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Ilana R. Borzak

Strategy. Discuss.

I was assigned to a project with people I had never worked with before. We met around a conference table, made some introductions, and began assigning responsibilities. Nothing was out of the ordinary except I started noticing that nearly everyone’s role, no matter the person’s official title, included “strategy.” And it meant something different for each person.  By the end of the meeting, I had heard so many uses of “strategy” that I no longer understood its meaning.

I’ve since had time and space to recognize the thread that everyone’s “strategy” shared. It was the process of taking disparate information and condensing it into a goal. Within this definition, “strategy” adds depth and intelligence to a project, no matter its industry.  A strategic HR Professional uses “strategy”  to understand an existing team’s personalities and recruit employees with skills that will bring the team’s capabilities to the next level. A strategic mother understands the values she wants to instill in her child and plans a life around them to ensure it.

“Strategy,” according to the Merriam-Webster’s Collegiate Dictionary is “a careful plan or method for achieving a particular goal usually over a long period of time.” It is a necessary preparation for success and thus tempting to overuse it. Unfortunately the word loses meaning when overextended, and its value diminishes.

A solution is to strive to define one’s “strategy.”  I challenge myself and others to take a break from the term. Next time I catch myself using the word, I’m going to define it and help others and myself understand the work I do.

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Casey Flanagan

The Final Word

It’s the last thing said. The ultimate decision. The period on the proverbial sentence.

The final word was once perceived to be of great value. It was not just a signal of power, but often the result of hard fought victory.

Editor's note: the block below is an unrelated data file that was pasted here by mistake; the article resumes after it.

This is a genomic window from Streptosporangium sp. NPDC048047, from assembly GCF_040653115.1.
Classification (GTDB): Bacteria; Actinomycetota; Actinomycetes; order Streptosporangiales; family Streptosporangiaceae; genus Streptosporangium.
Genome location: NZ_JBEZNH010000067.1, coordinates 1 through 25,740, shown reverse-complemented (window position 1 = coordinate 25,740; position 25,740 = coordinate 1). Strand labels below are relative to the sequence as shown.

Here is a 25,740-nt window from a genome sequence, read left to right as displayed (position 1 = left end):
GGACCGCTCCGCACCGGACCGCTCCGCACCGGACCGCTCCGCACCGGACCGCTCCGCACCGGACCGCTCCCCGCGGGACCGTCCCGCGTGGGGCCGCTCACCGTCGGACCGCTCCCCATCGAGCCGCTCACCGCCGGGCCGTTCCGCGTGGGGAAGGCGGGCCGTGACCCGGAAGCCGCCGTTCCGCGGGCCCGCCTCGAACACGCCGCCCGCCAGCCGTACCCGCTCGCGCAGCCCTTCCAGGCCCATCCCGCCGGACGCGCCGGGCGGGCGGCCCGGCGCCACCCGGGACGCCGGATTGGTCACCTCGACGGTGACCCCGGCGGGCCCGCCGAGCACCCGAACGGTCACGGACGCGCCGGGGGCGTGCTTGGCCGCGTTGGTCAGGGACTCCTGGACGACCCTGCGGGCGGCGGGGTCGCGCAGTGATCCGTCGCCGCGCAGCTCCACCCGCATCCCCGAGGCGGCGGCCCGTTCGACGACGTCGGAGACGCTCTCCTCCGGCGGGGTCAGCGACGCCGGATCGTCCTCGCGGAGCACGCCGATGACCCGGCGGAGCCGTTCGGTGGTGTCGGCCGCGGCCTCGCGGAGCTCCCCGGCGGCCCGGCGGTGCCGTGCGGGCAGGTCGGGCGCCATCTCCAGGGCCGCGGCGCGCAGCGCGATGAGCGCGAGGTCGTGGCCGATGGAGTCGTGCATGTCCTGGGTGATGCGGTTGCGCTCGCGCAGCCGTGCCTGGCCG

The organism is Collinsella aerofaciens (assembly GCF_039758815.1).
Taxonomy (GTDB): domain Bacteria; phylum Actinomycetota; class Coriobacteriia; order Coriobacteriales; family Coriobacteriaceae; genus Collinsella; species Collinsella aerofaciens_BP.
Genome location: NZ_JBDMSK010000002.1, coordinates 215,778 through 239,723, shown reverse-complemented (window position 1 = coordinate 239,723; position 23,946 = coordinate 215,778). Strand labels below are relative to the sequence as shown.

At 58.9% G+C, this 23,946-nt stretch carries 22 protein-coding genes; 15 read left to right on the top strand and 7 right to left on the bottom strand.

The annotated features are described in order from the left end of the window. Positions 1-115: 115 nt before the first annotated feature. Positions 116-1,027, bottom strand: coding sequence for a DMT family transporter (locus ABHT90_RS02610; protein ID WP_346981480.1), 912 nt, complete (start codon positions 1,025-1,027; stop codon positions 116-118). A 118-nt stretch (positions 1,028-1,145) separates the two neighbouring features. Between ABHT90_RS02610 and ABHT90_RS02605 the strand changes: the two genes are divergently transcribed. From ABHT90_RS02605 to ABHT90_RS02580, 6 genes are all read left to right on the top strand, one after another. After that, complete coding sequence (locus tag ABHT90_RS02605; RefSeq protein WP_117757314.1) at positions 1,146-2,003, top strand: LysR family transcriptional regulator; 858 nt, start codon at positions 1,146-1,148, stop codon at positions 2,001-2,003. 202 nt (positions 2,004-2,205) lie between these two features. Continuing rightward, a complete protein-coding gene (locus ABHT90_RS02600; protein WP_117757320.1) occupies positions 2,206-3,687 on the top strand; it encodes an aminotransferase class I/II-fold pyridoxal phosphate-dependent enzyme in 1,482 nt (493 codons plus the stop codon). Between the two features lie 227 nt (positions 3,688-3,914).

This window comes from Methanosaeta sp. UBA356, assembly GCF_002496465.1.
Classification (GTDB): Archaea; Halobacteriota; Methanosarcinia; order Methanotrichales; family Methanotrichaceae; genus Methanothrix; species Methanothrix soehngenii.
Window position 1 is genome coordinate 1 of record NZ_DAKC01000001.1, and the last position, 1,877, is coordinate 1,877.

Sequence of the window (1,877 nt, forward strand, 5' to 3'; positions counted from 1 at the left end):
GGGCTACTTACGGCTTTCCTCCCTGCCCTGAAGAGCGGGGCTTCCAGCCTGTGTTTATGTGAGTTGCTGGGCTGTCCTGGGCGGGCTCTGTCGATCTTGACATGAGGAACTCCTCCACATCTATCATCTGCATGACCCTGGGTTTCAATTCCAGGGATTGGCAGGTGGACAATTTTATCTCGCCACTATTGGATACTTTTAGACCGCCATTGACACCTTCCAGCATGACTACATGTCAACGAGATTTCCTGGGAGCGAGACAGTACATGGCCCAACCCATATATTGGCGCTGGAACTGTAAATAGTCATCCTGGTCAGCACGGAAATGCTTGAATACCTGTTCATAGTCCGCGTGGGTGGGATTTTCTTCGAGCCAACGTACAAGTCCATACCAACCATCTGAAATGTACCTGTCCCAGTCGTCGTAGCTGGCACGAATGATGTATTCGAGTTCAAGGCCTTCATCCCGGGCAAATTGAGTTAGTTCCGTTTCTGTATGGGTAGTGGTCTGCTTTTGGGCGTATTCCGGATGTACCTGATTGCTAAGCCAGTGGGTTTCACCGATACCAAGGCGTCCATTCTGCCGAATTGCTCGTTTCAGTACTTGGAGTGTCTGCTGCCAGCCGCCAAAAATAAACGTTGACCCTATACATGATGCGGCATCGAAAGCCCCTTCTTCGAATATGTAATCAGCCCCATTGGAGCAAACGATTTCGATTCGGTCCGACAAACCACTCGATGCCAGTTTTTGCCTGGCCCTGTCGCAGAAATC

But in a world of increasing complexity and continuous improvement, that’s no longer the case. And while everything is changing, it’s all archived and searchable. So comments can be made and perspective can be added days, months, even years later. Nothing is really ever “done.” Ideas evolve. Contexts change. Conversations rekindle.

There is no final word. Finality is just a foundation for what’s next. A transition to the next stage, the next conversation, the next idea.

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Casey Flanagan

Fast, Cheap and Good

The old axiom used to be “fast, cheap or good – pick two.” But expectations change. And in this age of rapid prototyping, agile start-ups and minimal viable products, the “or” has turned – more and more – to an “and.”

Fast and cheap on their own are often – at best – a race to the middle. But fast AND a commitment to continuous improvement? That’s how new opportunities are discovered. Being cheap AND then seeing if further investment is warranted? That’s an investment in innovation.

The AND is incremental, iterative… and often overlooked. And the AND is what the Good is dependent on.

On not settling. On committing to better. On understanding that the definition of good today is not the same as good tomorrow. And so the deliverable is either good enough for now – and only now. Or good enough to continue to invest time and / or money in.

Bursts of fast and bursts of cheap can even lead past good, to great. As long as everyone is clear that “Fast, Cheap and Good” is not the destination, it’s the journey. And the most important word is AND.

Interested in more stuff I find interesting? Follow me @casey_flanagan on Twitter.